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    Class action resources

    Overlawyered.com commentary [through mid-June 2003. Items after that date collected here]:

    Madison County, Ill., 2003: "To tame Madison County, pass the Class Action Fairness Act", Jun. 12-15; "The intimidation tactics of Madison County", Jun. 9; "'Lawyers who won $10 bil. verdict had donated to judge'", Apr. 30; "A bond too far", Apr. 4-6; "Appeals bonds, again", Apr. 2-3; "Mad County pays out again" ("light" cigarette class action), Mar. 24. 2002: "Malpractice-crisis latest: let 'em become CPAs", Oct. 7-8; "Intel sued in notorious county", Aug. 30-Sept. 2. 2000: "Update: Publishers' Clearing House case", Feb. 29. 1999:  "Criticizing lawyers proves hazardous" (columnist Bill McClellan makes fun of class-action attorneys, they sue him for libel), Nov. 4 (& Nov. 30; Feb. 29, 2000)

    Securities class actions, 2003: "Prospering despite reform", May 5; "'Lawyers find gold mine in Phila. pension cases'", Mar. 21-23; "NYC challenges class action fees; taxpayers save $200 million", Feb. 28-Mar. 2 (& Jun. 20, 2000). 2002: "Updates" (Ninth Circuit ruling), Oct. 1-2; "Second Circuit: we mean business about stopping frivolous securities suits", Aug. 29-Sept. 2; "Financial scandals: legislate in haste", Jul. 12-14; "'How to stuff a wild Enron'", Apr. 22; "Judge compares class action lawyers to 'squeegee boys'", Apr. 18.  2001: "Short-sellers had right to a drop in stock price", Nov. 12; "Third Circuit cuts class action fees" (Cendant, CBS/ Westinghouse), Sept. 25-26 (& on Cendant, June 20, Sept. 4, 2000); "Dotcom wreckage: sue 'em all", Aug. 7-8; "'2d Circuit Upholds Sanctions Against Firms for Frivolous Securities Claims'" (Schoengold & Sporn), July 23; "Razorfish, Cisco, IPO suits", May 22; "Securities law: time for loser-pays", Mar. 2-4; "3Com prevails in shareholder suit", Feb. 21-22; "$1,000/hour for shareholder class lawyers" (Aetna case), Feb. 14-15; "What they did for lead-plaintiff status?", Jan. 18 (& see Feb. 21-22). 2000: "Did securities-law reform fail?", Nov. 10-12; "Emulex fraud: gotta find a defendant", Sept. 4; "Fortune on Lerach", Aug. 16-17; "Lion's share" (commodity brokerage case), May 5-7; "Fee shrinkage", May 3; "Celera stockholders vent at Milberg Weiss", Apr. 25-26.  1999: "Piggyback suit not entitled to piggybank contents" (Second Circuit rejects fees in Texaco action), Oct. 9-10; "Effects of shareholder-suit reform", Sept. 22.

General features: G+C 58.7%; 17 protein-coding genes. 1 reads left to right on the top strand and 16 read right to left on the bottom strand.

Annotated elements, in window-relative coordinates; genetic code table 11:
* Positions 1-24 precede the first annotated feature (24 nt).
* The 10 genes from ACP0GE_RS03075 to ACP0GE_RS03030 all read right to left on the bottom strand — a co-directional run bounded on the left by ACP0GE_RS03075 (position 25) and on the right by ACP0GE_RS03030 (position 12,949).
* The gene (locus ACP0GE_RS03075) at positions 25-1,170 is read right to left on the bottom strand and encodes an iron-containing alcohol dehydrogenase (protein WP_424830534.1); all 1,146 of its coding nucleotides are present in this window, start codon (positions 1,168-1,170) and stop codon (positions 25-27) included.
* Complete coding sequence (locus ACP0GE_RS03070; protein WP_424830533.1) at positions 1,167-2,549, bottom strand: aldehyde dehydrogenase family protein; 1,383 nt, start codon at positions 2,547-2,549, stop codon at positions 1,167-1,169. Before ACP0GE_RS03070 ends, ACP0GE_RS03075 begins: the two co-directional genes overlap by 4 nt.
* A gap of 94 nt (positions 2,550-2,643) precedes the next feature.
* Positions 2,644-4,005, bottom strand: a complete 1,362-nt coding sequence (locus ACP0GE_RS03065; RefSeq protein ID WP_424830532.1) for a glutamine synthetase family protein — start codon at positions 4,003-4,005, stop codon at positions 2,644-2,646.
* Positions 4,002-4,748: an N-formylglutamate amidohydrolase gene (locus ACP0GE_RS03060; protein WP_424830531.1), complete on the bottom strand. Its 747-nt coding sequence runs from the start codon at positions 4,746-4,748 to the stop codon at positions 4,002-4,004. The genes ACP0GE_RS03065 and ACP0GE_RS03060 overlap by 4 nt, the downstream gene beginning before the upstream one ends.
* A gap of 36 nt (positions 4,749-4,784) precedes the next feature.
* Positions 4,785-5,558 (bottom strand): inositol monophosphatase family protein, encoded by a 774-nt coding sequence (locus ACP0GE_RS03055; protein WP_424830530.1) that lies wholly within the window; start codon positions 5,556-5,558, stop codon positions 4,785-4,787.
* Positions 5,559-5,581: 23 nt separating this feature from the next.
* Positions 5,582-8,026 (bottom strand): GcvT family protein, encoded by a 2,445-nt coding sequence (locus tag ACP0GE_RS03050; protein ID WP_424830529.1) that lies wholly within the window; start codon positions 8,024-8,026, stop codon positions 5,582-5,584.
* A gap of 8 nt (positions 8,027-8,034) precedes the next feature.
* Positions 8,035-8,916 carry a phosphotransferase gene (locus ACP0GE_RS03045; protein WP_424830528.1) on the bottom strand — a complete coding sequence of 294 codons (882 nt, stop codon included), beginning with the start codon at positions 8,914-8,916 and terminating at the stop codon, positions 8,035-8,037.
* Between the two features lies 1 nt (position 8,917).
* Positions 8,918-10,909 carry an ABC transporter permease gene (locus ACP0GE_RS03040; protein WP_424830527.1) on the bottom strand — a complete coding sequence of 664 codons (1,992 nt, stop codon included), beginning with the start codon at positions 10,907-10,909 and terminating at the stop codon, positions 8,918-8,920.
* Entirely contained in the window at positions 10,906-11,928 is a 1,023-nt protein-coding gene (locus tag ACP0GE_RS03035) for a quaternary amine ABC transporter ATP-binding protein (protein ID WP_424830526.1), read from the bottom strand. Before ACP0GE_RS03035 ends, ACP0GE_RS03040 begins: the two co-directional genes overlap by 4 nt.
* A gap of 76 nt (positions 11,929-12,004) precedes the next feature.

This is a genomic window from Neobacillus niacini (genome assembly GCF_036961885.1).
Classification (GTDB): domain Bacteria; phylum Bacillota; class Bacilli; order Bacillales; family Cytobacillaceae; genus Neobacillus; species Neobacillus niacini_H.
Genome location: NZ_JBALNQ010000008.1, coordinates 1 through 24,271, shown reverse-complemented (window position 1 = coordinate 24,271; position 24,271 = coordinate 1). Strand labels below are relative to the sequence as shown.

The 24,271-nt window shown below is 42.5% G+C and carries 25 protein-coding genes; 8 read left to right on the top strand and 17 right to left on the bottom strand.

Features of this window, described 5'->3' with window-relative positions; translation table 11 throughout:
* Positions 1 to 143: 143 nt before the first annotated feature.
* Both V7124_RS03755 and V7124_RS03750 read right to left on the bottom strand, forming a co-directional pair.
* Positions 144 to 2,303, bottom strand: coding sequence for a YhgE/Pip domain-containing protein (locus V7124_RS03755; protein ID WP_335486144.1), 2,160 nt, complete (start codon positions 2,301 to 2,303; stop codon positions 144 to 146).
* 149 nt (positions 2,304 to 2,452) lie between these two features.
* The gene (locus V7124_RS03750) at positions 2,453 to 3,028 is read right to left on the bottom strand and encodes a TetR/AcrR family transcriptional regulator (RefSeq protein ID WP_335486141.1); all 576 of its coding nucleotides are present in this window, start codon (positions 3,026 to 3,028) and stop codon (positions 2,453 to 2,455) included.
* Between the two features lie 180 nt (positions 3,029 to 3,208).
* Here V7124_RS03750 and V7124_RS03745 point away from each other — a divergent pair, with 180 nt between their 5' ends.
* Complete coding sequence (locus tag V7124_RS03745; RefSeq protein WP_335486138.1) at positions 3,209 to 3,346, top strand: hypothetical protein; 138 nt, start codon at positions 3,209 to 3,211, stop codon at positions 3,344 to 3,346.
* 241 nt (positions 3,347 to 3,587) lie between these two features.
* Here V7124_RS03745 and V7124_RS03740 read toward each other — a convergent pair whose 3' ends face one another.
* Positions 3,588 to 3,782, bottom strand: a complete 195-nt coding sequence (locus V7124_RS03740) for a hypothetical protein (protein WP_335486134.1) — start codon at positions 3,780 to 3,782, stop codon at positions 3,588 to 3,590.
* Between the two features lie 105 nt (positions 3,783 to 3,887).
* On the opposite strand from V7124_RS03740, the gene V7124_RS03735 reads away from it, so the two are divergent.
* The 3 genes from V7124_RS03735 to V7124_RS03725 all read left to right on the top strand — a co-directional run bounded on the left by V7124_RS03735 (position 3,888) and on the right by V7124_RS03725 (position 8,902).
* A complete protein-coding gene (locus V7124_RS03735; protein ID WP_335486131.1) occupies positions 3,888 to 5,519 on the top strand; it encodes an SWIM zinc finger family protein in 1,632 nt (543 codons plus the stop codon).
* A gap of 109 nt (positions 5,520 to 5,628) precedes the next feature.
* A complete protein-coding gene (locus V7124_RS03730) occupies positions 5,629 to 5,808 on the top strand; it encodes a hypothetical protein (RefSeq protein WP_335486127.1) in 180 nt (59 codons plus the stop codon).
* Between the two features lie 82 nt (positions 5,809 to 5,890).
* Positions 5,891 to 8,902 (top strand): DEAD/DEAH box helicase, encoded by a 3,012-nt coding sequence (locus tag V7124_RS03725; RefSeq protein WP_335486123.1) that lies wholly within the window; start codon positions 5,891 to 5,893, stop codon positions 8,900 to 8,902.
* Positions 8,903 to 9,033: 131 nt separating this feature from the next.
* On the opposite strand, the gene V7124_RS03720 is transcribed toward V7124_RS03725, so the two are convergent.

Fee review, 2003: "Vitamin class action: some questions for the lawyers", May 28; "Sauce for the gander dept.", May 19; "NYC challenges class action fees; taxpayers save $200 million", Feb. 28-Mar. 2 (& Jun. 20, 2000). 2002: "FTC cracks down on excessive legal fees", Oct. 1-2; "Smog fee case: 'unreal world of greed'", Jul. 24.  2001: "Court's chutzpah-award nominee" (Wells Fargo), Oct. 17-18; "Third Circuit cuts class action fees" (Cendant, CBS/ Westinghouse), Sept. 25-26 (& on Cendant, June 20, Sept. 4, 2000); "Coupon settlement?  Pay the lawyers in coupons", Mar. 16-18.  2000: "Fee shrinkage", May 3; "'Accord tossed: Class members 'got nothing'" (Equifax, 7th Circuit), Jan. 6. 1999: "Class action fee control: it's not just a good idea, it's the law" (Ninth Circuit on "separately negotiated" fees), Nov. 30; "Piggyback suit not entitled to piggybank contents" (2nd Circuit, Texaco), Oct. 9-10. 

    Milberg Weiss Bershad Hynes & Lerach, 2003: "Prospering despite reform", May 5; "Milberg copyrights its complaints", Jan. 3-6.  2002: "Updates" (Ninth Circuit ruling), Oct. 1-2; "Smog fee case: 'unreal world of greed'", Jul. 24 (& Dec. 5, 2000, Jun. 22-24, 2001); "Judge compares class action lawyers to 'squeegee boys'", Apr. 18; "Milberg faces second probe" (Phila. politics), Feb. 27-28; "'Probe of Milberg Weiss has bar buzzing'", Jan. 28-29; "'In a class of his own'" (Melvyn Weiss profiled in The Economist), Jan. 21-22.  2001: "NFL satellite ticket class action", June 5 (& update Aug. 20-21: court disallows settlement); "Update: cookie lawsuit crumbles", May 9; "'Lawyers to Get $4.7 Million in Suit Against Iomega'" (zip drive defect allegations), May 8; "California electricity linkfest" (representing San Francisco), March 26; "(Another) 'Monster Fee Award for Tobacco Fighters'" (Calif. cities and counties), March 21-22; "3Com prevails in shareholder suit", Feb. 21-22; "$1,000/hour for shareholder class lawyers" (Aetna case), Feb. 14-15; "What they did for lead-plaintiff status?", Jan. 18 (& see Feb. 21-22).  2000: "Fortune on Lerach", Aug. 16-17; "Fee shrinkage", May 3; "Celera stockholders vent at Milberg Weiss", Apr. 25-26; "Class-actioneers' woes", Mar. 1; "Pokémon litigation roundup", Jan. 10 (& Oct. 1-3, Oct. 13, 1999).